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Influence of spring river flow on the recruitment of Japanese seaperch Lateolabrax japonicus into the Chikugo estuary, Japan
Jun Shoji and Masaru Tanaka

The estuarine turbidity maximum (ETM) zone is considered to serve as a predation refuge for fish during the early life stages due to the high turbidity and high prey concentration. River flow can be one of the important determinants for survival of early life stages of estuarine dependent fish because it affects both the physical and biological properties of the ETM. We tested the hypothesis that fluctuation of river flow explains the variability in recruitment of Japanese seaperch Lateolabrax japonicus around the ETM region of the Chikugo River estuary, upper Ariake Bay, Japan. Japanese seaperch recruitment showed a 43.3-fold fluctuation from 1990 to 2000 and was inversely correlated with the mean daily river flow of the Chikugo River in March. The recruitment was high and variable in years of low March river flow and was poor in years of high March river flow. We conclude that high river flow potentially decreases Japanese seaperch recruitment in the Chikugo River estuary by blocking the larval migration into the river and by increasing the probability of larval dispersion to the downriver/upper bay areas, where potential predators (jellyfish and Sagitta spp.) were more abundant, and prey (Sinocalanus sinensis) availability and turbidity were lower.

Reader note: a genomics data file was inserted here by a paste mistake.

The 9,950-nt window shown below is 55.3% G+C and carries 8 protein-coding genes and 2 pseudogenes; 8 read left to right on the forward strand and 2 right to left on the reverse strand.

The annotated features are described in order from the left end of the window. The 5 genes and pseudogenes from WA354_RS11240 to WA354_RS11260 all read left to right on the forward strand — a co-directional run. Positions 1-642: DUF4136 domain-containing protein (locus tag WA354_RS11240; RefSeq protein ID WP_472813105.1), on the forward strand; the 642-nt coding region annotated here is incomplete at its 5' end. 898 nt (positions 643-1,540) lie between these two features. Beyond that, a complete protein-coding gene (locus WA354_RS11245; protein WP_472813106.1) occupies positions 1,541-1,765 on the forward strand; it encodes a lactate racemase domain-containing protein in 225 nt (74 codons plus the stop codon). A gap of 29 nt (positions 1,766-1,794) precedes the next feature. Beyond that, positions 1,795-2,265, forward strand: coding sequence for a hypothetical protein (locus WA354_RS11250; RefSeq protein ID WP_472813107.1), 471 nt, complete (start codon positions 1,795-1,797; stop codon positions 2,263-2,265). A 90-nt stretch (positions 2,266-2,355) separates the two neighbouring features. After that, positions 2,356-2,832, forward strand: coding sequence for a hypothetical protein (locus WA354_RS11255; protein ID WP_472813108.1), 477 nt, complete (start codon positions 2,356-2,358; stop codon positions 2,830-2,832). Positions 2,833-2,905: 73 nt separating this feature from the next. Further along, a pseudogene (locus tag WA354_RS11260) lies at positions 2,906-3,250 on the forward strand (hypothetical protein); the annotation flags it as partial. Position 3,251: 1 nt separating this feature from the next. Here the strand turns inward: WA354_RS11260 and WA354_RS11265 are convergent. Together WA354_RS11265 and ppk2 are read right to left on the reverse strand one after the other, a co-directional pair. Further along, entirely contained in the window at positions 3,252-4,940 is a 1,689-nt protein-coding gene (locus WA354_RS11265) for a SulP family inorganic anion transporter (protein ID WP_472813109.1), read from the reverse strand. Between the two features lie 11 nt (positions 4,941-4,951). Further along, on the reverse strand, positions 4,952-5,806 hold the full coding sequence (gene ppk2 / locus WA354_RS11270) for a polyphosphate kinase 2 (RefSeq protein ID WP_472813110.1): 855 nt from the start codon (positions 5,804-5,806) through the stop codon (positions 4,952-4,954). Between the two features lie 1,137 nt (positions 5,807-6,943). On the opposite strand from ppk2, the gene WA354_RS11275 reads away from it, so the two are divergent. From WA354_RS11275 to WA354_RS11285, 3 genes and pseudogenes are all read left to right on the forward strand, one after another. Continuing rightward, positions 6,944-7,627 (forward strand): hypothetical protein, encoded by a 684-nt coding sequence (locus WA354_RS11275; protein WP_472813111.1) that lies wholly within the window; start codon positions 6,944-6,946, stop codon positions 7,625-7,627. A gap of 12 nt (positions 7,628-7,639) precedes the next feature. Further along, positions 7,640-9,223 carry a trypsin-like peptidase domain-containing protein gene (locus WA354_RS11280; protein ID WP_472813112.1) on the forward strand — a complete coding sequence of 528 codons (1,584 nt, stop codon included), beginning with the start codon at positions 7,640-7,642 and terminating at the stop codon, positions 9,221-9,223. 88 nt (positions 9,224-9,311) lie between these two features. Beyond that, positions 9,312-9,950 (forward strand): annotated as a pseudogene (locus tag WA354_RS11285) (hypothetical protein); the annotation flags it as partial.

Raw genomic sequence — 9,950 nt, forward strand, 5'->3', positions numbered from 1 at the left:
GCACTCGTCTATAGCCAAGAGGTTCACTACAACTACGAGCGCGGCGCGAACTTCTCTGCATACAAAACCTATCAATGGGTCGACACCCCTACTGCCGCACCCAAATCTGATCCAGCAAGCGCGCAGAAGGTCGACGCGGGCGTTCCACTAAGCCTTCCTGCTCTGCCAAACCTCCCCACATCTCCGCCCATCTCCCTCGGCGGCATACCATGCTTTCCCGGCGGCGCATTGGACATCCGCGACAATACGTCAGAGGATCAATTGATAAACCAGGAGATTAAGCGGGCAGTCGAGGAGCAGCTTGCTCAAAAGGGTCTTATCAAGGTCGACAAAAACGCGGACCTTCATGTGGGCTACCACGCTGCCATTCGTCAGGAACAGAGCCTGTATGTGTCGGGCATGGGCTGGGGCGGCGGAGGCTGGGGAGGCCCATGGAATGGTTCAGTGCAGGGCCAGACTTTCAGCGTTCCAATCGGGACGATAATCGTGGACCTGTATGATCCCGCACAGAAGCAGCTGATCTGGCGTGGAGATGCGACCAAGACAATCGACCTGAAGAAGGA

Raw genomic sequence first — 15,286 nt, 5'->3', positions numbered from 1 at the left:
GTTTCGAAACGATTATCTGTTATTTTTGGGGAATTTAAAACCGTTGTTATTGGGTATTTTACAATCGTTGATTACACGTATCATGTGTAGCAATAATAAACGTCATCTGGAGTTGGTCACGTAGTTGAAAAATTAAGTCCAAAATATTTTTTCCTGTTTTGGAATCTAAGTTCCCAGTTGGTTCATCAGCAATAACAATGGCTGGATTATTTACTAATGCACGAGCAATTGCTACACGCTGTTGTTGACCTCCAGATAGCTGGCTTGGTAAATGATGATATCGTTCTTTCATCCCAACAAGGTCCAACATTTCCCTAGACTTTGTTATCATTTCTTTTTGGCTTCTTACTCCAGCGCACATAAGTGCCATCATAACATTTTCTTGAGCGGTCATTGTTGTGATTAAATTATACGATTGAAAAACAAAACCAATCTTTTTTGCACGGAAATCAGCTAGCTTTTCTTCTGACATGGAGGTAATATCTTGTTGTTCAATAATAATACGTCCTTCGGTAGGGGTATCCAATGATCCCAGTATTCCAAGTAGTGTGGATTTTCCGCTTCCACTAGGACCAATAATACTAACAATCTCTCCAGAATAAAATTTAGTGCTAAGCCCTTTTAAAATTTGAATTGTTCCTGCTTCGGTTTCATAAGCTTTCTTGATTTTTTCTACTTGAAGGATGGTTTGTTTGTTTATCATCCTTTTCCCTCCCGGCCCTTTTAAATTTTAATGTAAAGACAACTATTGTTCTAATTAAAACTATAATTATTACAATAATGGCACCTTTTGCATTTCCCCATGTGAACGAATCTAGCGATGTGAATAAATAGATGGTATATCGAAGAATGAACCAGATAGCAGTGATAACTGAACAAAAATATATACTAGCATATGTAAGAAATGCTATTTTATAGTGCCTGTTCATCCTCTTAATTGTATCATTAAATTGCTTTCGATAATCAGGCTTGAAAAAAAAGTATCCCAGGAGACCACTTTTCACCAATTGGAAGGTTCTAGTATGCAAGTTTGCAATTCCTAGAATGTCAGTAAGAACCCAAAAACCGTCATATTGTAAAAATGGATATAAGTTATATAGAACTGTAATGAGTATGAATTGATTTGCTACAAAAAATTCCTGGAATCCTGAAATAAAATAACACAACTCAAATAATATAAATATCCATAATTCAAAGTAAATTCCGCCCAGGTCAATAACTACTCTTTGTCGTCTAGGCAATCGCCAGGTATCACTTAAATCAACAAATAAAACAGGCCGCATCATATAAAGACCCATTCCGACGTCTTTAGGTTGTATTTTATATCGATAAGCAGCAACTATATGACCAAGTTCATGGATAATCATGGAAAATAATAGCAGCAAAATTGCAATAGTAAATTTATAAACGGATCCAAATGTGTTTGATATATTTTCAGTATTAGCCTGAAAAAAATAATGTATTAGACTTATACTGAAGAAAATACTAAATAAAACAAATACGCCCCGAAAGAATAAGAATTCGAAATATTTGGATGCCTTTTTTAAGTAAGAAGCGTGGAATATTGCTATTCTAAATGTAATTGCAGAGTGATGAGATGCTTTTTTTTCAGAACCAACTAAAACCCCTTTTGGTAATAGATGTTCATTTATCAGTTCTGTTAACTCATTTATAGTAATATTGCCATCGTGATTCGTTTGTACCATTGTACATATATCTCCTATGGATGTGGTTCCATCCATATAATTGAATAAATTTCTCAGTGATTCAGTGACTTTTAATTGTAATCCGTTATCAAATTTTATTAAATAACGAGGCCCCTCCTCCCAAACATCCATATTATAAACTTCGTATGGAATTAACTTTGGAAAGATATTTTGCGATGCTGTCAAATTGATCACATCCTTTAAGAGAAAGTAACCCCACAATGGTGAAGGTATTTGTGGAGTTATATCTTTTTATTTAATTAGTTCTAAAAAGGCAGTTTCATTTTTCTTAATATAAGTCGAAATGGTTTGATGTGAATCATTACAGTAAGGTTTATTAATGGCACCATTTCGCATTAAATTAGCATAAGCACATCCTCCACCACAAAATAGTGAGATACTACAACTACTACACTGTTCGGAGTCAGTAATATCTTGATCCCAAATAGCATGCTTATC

Keywords: Japanese seaperch, Lateolabrax japonicus, recruitment, Chikugo River, Ariake Bay, river flow.
Contents of this volume Sci. Mar. 70S2 : 159-164 Back PDF
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